Bartow County Fire Department adds rescue boat to fleet
by Jessica Loeding
Apr 11, 2012 | 2188 views | 0 0 comments | 12 12 recommendations | email to a friend | print
Bartow County Fire Department Sgt. Adam Blair, left, and Division Chief of Training & Special Operations Dwayne Jamison inspect the engine on the water rescue boat recently acquired through a grant. The engine uses a jet drive that eliminates the propeller and allows it to get into shallow water.
SKIP BUTLER/The Daily Tribune News
Bartow County Fire Department Sgt. Adam Blair, left, and Division Chief of Training & Special Operations Dwayne Jamison inspect the engine on the water rescue boat recently acquired through a grant. The engine uses a jet drive that eliminates the propeller and allows it to get into shallow water. SKIP BUTLER/The Daily Tribune News
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With the Etowah River and Lake Allatoona under its jurisdiction, the Bartow County Fire Department last week added a third boat to its rescue fleet.

The flat-bottom, Rescue 1 Connector craft uses a jet drive engine in lieu of a propeller for more shallow water rescue.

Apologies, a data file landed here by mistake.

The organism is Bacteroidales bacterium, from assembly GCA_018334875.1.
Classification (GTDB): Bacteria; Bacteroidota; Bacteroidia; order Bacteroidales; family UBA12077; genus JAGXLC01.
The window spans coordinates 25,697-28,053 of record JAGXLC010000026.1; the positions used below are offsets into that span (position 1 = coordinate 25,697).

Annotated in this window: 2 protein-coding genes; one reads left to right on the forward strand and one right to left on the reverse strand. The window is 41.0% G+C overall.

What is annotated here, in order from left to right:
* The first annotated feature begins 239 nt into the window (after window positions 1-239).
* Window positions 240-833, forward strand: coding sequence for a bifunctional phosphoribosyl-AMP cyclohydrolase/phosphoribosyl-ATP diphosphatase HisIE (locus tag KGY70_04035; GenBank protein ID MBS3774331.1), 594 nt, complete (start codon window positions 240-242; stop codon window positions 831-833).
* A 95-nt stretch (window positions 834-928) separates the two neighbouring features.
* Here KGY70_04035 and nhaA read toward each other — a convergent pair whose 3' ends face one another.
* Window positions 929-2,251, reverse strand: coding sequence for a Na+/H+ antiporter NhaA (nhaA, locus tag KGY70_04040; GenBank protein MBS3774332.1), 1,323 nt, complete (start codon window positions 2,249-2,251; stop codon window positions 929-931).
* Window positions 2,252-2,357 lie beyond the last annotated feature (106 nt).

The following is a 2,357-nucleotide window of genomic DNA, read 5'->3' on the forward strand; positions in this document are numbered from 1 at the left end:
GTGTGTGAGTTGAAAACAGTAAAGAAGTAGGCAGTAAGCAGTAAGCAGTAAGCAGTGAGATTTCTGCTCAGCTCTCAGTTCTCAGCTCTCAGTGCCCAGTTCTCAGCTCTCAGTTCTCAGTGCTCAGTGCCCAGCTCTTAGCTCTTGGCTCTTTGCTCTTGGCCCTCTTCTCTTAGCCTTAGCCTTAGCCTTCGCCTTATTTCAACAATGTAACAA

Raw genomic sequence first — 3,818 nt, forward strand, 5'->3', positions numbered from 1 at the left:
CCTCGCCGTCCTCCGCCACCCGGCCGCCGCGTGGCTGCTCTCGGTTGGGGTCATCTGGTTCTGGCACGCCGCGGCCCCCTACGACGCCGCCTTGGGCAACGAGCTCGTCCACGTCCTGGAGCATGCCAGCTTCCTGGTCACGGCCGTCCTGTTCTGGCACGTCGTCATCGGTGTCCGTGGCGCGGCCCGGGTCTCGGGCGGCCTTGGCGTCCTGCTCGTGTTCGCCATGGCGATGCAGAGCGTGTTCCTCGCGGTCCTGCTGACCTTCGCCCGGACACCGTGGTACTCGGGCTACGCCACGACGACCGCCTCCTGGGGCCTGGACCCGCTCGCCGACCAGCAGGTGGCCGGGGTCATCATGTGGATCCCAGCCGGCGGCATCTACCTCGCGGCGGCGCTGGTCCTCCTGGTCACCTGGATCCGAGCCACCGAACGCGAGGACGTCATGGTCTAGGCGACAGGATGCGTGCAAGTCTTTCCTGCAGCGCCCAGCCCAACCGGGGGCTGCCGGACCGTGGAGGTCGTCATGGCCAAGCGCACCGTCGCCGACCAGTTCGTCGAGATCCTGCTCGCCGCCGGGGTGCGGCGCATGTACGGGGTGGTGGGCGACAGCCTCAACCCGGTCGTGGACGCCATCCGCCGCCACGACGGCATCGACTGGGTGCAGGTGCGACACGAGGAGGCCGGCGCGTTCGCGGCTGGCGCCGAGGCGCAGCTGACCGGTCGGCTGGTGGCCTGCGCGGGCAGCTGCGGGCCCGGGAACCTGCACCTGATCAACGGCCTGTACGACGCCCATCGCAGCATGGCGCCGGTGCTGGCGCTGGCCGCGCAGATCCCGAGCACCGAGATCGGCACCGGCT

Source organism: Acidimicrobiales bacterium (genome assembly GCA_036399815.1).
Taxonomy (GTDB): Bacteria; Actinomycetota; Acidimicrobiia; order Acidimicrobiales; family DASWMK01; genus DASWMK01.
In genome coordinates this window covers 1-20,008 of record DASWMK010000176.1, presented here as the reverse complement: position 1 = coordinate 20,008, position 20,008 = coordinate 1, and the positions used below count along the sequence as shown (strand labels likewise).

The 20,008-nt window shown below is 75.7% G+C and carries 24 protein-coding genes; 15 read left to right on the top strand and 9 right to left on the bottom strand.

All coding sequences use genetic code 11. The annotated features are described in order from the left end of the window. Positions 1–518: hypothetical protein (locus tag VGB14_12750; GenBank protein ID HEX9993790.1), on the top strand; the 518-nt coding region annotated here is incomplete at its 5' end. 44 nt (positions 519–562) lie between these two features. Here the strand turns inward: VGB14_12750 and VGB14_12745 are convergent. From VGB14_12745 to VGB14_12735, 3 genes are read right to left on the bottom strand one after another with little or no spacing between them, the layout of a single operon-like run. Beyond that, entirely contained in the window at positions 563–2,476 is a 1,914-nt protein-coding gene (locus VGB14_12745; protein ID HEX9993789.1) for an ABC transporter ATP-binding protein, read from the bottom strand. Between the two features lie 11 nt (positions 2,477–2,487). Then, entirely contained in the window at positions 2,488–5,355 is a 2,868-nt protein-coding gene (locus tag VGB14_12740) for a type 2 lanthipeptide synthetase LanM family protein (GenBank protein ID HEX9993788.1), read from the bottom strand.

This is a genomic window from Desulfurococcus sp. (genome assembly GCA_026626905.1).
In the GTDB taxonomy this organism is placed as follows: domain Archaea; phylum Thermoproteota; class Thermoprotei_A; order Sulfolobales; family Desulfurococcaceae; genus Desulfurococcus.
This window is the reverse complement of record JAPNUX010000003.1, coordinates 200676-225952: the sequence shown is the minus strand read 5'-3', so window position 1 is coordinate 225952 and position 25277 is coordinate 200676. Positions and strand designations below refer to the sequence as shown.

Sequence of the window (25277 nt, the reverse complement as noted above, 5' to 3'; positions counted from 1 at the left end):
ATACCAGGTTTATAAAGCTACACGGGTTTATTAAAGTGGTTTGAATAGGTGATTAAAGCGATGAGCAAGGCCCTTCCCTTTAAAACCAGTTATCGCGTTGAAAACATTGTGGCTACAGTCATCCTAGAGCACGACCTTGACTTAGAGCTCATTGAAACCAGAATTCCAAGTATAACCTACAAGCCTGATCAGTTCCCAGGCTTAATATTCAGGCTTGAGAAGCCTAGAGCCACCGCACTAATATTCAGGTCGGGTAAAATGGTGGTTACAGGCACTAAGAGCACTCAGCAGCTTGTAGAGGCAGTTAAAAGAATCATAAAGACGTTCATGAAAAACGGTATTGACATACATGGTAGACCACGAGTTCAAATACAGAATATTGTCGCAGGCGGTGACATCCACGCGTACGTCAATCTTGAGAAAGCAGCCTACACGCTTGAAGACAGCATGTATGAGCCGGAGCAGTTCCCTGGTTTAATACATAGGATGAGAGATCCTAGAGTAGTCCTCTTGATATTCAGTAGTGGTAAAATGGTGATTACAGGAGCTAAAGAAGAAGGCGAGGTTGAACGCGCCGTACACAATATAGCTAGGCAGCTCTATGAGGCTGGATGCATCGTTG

BCFD Division Chief of Training & Special Operations Dwayne Jamison said the smaller boat will remain on a trailer for river, lake or flood rescues. The department's other two watercraft are used primarily for fire suppression.

"This boat is specifically for rescue, unlike the bigger fire boat we've got," Jamison said. "This one is not going to be used for fire control. It can be a back-up to the boat we have at Wilderness Camp. If the boat were to go down at Wilderness Camp, this boat can take its place; we'd just swap the pump out.

"It can be used for dragging operations. It can be used for rescue operations on the lake. One of our big concerns now is with the river, with all the kayaking and the tubing and the canoeing that goes on on the Etowah River, we saw a need for rescue capability on the river."

The boat was purchased through a federal grant from the Federal Emergency Management Agency. Costing roughly $26,000, the department provided 20 percent of the purchase price.

"It's a competitive grant, where you're competing with other fire departments all across the country, and it goes through a peer-review process. ... Different fire departments and fire service people send folks to review grants, and once they meet the grant criteria, it goes to them for peer review and they pick the departments that get them."

Although the boat was "something that we needed," Jamison said BCFD has no plans to acquire additional vessels. The department moves now to water rescue, including swift water rescue, training.